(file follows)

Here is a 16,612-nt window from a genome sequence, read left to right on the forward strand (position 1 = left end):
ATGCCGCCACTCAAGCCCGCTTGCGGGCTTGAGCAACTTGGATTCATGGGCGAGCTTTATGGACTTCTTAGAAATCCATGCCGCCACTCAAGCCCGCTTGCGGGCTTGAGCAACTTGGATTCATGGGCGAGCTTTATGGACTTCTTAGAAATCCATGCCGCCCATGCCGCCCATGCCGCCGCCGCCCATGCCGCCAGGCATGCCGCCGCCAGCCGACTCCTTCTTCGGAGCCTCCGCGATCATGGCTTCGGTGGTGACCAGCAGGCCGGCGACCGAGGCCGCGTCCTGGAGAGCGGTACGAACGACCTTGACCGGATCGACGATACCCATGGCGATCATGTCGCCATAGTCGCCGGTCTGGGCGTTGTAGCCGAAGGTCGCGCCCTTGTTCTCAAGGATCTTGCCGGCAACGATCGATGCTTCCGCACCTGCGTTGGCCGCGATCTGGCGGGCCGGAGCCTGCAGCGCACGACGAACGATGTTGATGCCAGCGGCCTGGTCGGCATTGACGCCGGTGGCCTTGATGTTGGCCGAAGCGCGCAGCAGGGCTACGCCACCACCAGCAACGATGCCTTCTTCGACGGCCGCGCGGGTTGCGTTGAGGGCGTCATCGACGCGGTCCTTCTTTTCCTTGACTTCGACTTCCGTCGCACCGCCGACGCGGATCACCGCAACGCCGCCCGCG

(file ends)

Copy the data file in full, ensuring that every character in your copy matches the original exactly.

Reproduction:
Here is a 16,612-nt window from a genome sequence, read left to right on the forward strand (position 1 = left end):
ATGCCGCCACTCAAGCCCGCTTGCGGGCTTGAGCAACTTGGATTCATGGGCGAGCTTTATGGACTTCTTAGAAATCCATGCCGCCACTCAAGCCCGCTTGCGGGCTTGAGCAACTTGGATTCATGGGCGAGCTTTATGGACTTCTTAGAAATCCATGCCGCCCATGCCGCCCATGCCGCCGCCGCCCATGCCGCCAGGCATGCCGCCGCCAGCCGACTCCTTCTTCGGAGCCTCCGCGATCATGGCTTCGGTGGTGACCAGCAGGCCGGCGACCGAGGCCGCGTCCTGGAGAGCGGTACGAACGACCTTGACCGGATCGACGATACCCATGGCGATCATGTCGCCATAGTCGCCGGTCTGGGCGTTGTAGCCGAAGGTCGCGCCCTTGTTCTCAAGGATCTTGCCGGCAACGATCGATGCTTCCGCACCTGCGTTGGCCGCGATCTGGCGGGCCGGAGCCTGCAGCGCACGACGAACGATGTTGATGCCAGCGGCCTGGTCGGCATTGACGCCGGTGGCCTTGATGTTGGCCGAAGCGCGCAGCAGGGCTACGCCACCACCAGCAACGATGCCTTCTTCGACGGCCGCGCGGGTTGCGTTGAGGGCGTCATCGACGCGGTCCTTCTTTTCCTTGACTTCGACTTCCGTCGCACCGCCGACGCGGATCACCGCAACGCCGCCCGCG